Re: Text substitution macros and multi-file archives Lassi Kortela 28 Jun 2021 08:38 UTC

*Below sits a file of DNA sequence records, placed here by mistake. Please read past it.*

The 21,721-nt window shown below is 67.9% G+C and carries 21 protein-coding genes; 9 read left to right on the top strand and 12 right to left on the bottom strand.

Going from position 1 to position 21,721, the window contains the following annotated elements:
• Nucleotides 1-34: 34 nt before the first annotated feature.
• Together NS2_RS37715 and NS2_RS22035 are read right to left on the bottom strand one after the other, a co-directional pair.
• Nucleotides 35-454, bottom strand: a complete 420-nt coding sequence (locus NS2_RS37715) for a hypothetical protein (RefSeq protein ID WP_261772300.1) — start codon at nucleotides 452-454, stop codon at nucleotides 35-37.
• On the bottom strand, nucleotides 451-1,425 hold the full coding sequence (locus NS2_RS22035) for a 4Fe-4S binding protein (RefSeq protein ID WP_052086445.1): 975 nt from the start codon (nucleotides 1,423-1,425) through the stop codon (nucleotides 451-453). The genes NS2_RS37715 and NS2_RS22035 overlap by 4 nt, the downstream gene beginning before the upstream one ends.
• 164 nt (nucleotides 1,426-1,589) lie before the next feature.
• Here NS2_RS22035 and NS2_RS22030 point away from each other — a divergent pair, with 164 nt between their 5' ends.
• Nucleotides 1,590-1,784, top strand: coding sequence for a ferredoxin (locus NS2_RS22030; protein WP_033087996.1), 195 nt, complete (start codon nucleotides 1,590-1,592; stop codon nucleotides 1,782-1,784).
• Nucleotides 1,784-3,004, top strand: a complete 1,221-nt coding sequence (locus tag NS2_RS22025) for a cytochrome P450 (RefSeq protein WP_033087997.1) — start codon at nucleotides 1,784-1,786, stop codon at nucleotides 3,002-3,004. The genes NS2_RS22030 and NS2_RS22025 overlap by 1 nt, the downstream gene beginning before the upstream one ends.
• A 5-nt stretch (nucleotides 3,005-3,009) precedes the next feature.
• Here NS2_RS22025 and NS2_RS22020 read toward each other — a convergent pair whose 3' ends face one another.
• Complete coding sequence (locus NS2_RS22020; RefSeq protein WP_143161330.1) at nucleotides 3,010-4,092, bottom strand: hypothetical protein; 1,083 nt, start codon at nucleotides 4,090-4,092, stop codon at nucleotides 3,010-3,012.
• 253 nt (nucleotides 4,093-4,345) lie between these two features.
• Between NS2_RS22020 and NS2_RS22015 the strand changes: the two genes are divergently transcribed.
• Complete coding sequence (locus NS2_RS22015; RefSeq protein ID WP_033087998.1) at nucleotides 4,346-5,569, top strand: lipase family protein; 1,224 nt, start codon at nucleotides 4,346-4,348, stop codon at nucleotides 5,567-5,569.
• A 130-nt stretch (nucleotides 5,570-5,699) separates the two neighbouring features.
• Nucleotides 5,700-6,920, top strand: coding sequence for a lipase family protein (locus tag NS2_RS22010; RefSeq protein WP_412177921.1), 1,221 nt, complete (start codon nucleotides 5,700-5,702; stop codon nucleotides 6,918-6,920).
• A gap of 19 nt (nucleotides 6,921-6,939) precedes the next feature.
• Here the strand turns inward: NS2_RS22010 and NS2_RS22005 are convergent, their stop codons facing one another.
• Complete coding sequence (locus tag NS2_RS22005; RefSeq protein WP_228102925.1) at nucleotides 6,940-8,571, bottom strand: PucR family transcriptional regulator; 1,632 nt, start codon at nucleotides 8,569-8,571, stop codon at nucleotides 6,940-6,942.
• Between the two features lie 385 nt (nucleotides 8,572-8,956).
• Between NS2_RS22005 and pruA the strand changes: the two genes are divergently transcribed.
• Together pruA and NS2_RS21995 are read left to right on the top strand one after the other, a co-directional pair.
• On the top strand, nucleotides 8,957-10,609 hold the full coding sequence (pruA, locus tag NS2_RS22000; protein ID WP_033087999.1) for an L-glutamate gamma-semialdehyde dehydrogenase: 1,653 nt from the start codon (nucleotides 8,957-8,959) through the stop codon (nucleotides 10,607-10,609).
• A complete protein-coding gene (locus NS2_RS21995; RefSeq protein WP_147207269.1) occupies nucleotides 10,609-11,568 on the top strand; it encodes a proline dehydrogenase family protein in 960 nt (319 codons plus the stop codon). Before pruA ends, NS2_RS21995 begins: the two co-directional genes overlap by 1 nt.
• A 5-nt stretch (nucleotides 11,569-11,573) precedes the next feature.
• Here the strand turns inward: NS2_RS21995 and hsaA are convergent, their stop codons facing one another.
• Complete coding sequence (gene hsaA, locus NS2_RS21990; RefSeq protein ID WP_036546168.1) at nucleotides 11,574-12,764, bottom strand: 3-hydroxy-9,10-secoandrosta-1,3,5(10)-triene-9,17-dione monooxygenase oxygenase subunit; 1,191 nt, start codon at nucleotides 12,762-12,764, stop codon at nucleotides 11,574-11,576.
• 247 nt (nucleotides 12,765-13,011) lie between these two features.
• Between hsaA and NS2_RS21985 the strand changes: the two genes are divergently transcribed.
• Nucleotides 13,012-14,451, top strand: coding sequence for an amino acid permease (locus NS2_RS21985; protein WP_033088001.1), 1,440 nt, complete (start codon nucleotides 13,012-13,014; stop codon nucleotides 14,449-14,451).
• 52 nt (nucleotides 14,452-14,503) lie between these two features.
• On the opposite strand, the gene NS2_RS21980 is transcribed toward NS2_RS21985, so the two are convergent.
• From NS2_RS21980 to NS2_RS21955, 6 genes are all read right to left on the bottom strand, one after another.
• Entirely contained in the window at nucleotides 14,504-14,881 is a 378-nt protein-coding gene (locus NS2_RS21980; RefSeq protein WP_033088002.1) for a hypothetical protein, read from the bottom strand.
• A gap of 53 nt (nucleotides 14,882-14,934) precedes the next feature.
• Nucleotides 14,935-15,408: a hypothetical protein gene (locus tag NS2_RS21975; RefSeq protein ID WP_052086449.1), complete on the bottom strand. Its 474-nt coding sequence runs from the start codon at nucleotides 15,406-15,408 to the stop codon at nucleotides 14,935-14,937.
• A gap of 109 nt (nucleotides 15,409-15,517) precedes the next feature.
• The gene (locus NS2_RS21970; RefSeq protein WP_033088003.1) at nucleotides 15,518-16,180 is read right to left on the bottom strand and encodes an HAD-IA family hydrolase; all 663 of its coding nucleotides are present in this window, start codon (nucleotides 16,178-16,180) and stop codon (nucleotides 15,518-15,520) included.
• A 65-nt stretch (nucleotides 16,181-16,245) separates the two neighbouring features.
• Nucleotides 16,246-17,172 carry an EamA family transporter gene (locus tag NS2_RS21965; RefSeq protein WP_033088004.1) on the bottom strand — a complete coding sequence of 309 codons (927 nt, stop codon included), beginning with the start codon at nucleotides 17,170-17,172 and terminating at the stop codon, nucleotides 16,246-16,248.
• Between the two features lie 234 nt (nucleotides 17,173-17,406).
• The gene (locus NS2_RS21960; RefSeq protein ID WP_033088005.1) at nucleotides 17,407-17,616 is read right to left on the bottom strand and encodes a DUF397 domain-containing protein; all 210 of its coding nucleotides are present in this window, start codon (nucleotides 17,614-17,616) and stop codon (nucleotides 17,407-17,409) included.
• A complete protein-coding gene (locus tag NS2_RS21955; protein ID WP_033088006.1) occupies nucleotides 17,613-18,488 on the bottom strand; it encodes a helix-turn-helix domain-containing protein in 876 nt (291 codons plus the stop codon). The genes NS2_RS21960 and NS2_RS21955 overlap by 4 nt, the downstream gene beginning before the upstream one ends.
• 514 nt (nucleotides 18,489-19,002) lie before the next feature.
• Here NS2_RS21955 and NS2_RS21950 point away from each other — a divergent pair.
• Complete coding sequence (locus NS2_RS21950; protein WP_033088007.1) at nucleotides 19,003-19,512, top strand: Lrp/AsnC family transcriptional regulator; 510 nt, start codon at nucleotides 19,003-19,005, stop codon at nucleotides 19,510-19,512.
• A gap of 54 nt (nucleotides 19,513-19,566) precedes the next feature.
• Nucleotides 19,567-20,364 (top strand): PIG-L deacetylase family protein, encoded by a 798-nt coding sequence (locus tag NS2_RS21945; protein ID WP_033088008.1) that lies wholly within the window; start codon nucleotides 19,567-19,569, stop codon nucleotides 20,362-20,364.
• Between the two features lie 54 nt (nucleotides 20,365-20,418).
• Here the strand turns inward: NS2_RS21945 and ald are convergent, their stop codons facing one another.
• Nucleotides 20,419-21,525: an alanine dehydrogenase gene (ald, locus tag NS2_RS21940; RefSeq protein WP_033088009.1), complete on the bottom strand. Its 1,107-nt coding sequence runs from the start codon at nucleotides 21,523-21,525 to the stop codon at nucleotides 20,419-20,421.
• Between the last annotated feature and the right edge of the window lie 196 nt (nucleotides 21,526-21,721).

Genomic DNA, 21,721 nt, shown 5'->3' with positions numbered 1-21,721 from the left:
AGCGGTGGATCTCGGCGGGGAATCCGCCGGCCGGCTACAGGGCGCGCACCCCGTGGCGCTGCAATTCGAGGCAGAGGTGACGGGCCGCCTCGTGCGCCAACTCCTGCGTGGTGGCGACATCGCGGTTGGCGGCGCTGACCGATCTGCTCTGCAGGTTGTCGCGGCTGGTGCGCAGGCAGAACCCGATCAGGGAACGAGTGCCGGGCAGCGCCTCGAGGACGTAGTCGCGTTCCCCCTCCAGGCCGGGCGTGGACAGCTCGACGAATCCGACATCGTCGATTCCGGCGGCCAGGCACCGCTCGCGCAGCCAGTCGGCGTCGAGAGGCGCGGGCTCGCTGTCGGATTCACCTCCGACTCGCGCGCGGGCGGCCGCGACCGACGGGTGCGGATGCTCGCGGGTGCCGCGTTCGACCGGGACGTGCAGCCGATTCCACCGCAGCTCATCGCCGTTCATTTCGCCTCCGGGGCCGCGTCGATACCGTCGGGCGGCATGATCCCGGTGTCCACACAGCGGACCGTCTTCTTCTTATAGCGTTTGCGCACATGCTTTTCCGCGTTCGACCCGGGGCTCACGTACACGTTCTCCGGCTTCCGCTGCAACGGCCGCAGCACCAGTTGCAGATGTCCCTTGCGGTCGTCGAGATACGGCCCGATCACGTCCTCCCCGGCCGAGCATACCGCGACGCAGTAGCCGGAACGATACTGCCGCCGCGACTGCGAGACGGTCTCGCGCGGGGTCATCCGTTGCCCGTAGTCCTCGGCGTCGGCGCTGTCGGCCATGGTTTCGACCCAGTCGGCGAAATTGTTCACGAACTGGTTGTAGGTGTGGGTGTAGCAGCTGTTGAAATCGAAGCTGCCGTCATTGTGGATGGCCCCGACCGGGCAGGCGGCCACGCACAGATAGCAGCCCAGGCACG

> I think you are missing the point. There is no universal s-expression > format. A priori, you just have text, which you have to interpret. > Different Scheme implementations use different formats (e.g. for > bytevector literals in R6RS and R7RS; other Schemes may have more > complex reader macros, etc.). Of course. The key is to decide what level of compatibility to go for, and then write the code in the common subset of those standards / implementations. Increasing portability usually adds some pain. cond-expand adds pain, and a lexical-syntax-cond-expand would add even more pain. If the latter is desired, it would be better to standardize in the language than in a bundle file format, but I think it's overengineering. > There is a distinction to be made between the representation and the > actual structure. > > The crucial principle is that a program should never try to parse > another program's representation for data. This principle is much more > important than any aesthetic considerations. It forbids that a script > consists *solely* of s-expressions. I find the aesthetic consideration much more important. Aesthetic mistakes cannot be rectified later; it puts the "ecosystem" on a downward spiral of getting more and more messy over the years. In the case of embedding (declare-file ...) in Scheme or Lisp syntax, we don't parse another program's representation; instead, the script writer promises to use a syntax (in the relevant part of the file) that is compatible with both the target Lisp standards/implementations, as well as the (declare-file ...) spec which specifies its own lenient version of S-expressions. Note that you need to do the same with magic comments and the like. You could specify that the launcher always rewrites the file, removing the (declare-file ...), but that adds the complexity of temp files, messes up line numbers in stack traces, etc. Nothing is gained.